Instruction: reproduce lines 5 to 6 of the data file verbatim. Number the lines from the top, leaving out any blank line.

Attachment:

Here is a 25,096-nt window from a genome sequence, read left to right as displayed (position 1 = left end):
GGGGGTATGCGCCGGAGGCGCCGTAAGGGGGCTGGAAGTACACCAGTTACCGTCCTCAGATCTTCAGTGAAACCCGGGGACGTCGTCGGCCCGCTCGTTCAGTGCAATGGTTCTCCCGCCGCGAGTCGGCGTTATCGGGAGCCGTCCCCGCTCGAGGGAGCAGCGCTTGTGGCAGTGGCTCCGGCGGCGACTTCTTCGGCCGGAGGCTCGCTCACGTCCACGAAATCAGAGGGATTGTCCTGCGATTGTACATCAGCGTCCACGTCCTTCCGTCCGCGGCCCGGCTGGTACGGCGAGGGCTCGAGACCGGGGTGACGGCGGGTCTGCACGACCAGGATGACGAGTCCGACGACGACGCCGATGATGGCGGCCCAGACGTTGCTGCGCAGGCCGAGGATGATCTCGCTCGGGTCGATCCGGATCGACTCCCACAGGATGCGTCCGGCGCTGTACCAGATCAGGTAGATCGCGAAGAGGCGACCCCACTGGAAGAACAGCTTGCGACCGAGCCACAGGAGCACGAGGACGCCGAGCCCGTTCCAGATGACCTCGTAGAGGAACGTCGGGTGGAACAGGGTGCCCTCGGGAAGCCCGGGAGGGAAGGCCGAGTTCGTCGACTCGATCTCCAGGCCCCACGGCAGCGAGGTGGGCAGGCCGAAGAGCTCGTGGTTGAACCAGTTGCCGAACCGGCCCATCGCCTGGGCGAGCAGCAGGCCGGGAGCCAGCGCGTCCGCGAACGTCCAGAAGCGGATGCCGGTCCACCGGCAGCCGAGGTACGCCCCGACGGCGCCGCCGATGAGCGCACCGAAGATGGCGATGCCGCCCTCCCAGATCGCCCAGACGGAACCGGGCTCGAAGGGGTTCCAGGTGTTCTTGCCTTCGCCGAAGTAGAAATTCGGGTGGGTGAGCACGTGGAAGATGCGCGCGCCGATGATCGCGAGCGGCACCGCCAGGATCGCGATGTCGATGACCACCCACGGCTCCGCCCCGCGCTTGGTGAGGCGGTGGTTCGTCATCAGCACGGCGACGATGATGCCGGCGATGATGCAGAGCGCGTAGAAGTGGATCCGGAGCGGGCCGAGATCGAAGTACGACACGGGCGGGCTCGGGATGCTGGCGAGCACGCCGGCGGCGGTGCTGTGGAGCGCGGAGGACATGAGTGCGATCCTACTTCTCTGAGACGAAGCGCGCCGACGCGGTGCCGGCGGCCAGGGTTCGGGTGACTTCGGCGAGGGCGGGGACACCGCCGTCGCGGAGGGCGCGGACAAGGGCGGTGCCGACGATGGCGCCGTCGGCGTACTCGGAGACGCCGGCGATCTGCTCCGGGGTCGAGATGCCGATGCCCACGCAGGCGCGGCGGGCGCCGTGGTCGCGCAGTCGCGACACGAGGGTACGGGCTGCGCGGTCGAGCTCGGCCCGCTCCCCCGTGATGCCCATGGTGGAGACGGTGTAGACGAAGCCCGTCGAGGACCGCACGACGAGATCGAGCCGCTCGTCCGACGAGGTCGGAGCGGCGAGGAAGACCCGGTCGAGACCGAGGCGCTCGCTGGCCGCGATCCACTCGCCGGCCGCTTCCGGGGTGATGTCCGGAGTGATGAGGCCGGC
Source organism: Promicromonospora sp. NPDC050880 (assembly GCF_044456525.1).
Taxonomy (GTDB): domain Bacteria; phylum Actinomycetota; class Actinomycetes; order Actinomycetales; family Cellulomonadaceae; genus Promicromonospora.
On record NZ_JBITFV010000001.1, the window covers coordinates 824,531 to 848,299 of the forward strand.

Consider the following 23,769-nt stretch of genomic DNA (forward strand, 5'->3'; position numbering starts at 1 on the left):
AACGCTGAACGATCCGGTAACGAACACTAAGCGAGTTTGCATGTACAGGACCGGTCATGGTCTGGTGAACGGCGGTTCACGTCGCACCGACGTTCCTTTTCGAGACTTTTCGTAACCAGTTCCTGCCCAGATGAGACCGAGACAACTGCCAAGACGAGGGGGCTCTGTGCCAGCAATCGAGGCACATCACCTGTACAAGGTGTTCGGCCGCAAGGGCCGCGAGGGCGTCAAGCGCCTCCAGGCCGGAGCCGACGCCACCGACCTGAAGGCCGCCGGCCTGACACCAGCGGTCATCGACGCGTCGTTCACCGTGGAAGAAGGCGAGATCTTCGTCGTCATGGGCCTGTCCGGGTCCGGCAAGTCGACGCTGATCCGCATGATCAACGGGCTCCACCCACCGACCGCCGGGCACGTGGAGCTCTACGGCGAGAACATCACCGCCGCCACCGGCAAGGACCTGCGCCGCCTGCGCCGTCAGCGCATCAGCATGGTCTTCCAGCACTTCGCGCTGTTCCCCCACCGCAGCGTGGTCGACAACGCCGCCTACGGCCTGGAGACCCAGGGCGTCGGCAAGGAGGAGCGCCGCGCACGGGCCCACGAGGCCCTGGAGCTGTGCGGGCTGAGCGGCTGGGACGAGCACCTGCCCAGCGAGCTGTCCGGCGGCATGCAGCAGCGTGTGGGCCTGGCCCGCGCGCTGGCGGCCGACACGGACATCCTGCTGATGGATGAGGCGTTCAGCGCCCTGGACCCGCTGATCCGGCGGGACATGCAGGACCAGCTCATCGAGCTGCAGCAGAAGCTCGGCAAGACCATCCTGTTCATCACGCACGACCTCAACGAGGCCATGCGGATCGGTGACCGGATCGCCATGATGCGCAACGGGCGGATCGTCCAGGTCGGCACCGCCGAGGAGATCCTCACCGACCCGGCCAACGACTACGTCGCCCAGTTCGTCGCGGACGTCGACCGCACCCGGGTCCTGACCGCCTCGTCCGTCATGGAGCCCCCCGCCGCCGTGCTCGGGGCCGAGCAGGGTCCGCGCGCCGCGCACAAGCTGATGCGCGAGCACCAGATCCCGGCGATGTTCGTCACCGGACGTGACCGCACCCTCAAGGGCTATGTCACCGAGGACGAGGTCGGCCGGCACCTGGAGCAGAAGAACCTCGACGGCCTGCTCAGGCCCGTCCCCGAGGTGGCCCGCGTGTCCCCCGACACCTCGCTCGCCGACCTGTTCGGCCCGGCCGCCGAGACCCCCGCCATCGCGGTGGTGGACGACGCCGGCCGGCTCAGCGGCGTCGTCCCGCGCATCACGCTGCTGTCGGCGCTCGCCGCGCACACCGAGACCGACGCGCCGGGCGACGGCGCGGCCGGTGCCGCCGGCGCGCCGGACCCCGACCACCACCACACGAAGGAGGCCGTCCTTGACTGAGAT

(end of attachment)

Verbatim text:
On record NZ_JBITFV010000001.1, the window covers coordinates 824,531 to 848,299 of the forward strand.

Consider the following 23,769-nt stretch of genomic DNA (forward strand, 5'->3'; position numbering starts at 1 on the left):